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Monday, March 19, 2007

Signs of Theft

Some people can feel when they are getting ripped off by someone inside. Trust your gut. If you have a strong suspicion there is a thief the problem is probably already chronic. Set and bait the traps.

One of my first assignments involved catching two thieves with their hands in the cookie jar. The first suspect was the closing bartender and the second was the closing chef. My client was sure the food cost was out of control. He felt the bartender was guilty of treating his friends to expensive wine.

Prices on shrimp and crab were dropping steadily in this restaurant with a New Orleans themed menu. A new vendor had joined the competition and prices at the Fulton Seafood Market were trending lower. The food cost percentage was steadily climbing to an unacceptable level.

Portions were very straight forward for both of these key items. The popular Jambalaya called for 6 pieces of Shrimp 16/20. Crab meat was only used in crab cakes (1/4 pound per cake). The Micros 2700 POS system was programmed for two crab menu items - a single cake appetizer and a two cake entree portion. The Jambalaya was only available as an entree.

If you run into a period when vendors are discounting prices on high volume purchase items, food cost should be in decline. This poor performance could not be blamed on the market. I had the owner go count the crab and shrimp. He gave me the phone number of the modem hooked to his POS system and I installed the polling package on my computer.

Based on recent sales activity, there were plenty of shrimp for the weekend. The freezer had 5 blocks of 5 pounds each. Since we were out of crab, an order was placed for 20 pounds. So the available portions were 75 Jambalaya and 80 crab cakes. Sales counts for the weekend were 44 Jambalaya and 72 crab cakes (30 apps and 21 dinners). I called the owner on Monday morning and asked him to count the shrimp and crab. He reported no shrimp and 7 crab cakes in the freezer.

I prepared the report for him to use in the discussion with the chef. After being confronted with the numbers, the chef responded. He told the owner he had donated two blocks of shrimp to a popular local charity. The owner knew the president of the association personally and began to dial his number. The chef stopped him and admitted to the theft. He was replaced and the food cost fell in line.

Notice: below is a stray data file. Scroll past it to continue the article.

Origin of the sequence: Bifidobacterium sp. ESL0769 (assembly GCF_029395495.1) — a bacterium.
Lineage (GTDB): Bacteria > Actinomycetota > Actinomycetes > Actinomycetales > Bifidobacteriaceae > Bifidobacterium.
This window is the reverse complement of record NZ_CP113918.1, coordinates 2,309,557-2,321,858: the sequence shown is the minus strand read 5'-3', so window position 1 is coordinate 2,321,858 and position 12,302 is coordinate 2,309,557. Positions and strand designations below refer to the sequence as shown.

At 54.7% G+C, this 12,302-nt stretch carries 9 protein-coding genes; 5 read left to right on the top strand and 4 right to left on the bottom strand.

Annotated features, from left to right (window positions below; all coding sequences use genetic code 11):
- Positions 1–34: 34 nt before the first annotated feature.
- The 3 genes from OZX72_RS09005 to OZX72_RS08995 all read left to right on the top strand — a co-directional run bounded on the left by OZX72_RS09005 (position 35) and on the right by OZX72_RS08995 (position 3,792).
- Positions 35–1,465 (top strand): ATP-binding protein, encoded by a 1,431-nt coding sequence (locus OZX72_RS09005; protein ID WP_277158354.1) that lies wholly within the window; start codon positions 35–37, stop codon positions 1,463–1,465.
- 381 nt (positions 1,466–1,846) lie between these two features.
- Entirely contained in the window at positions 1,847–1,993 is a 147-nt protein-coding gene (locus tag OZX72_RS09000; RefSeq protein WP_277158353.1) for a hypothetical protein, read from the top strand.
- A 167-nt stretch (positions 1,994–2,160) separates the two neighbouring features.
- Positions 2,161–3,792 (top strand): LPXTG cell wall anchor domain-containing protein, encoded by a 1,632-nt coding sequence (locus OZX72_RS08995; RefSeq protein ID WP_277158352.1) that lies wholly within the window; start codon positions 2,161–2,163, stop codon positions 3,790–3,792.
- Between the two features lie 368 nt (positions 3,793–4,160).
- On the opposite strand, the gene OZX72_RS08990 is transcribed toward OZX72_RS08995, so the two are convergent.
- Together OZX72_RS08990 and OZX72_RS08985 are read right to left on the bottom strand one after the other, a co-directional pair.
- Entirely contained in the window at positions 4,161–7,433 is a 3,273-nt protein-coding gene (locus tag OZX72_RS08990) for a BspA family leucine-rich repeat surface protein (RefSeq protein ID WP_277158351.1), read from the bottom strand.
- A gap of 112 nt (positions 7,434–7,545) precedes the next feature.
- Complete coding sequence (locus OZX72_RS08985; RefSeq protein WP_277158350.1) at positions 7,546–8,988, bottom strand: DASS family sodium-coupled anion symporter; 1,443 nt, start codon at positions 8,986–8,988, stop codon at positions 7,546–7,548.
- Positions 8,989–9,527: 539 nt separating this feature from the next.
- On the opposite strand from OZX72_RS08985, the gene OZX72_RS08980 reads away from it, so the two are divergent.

There were zero sales recorded on the Micros for an expensive California Merlot (the entire week). A fresh case had only 5 bottles instead of 12. The bartender said his friend asked him to charge his account for the week. He drank one bottle a night on each night. The friend would come by soon once he cashed his paycheck. The owner let it fly. I protested but he said bar sales were way up since this person had started. His friend started paying and still drank his nightly bottle.


Anonymous said...

Another way to stop theft in your restaurant is to install a good state of the art remote digital video surveillance system, allowing the management/owners to view the restaurant over the internet.

Loss prevention is mostly about stopping people, not catching them. If your employees know that you review tour recordings or watch the restaurants during various key times of day, it will make it that much more difficult to steal. They will never know when you are watching or for how long.

This system will create a proactive psychological deterrent and in turn will create a much more profitable establishment.

Joe Dunbar said...

Robert has a great suggestion. I love these systems if used correctly. The loading dock, walkin cooler and freezer locations are my personal favorites.

Anonymous said...

Great post. I've also seen companies use the low-tech surveillance approach by just mounting a dummy camera dome in strategic locations ($20).

We market a product called the HandPunch which stops "time theft" via a biometric time clock credential. You think shrimp and wine are expensive, add up stolen time.

I have case studies on McDonald's & Dunkin Donuts if anyone is interested. We will also be at the NRA.

I really enjoy reading the blog - keep up the good writing...

James Grisham
Restaurant Solutions Manager

Harold Kaiser - FreePour Controls said...

In the bar, the technology available today offers restaurants and bars the tools to take inventory every day. Systems such as FreePour Controls interface to POS systems to provide daily snapshots comparing precise usage to sales. These systems create a cost conscious environment where daily accountability are the norm, allowing operators to recognize good performance and be pro-active on bad reports every day. The inevitable result is lower pour costs and increased revenue.

Joe Dunbar said...

Thanks for the interesting control tips! If anyone has some first hand knowledge of these systems, please feel free to contribute your experiences.

Restaurant Data Pros

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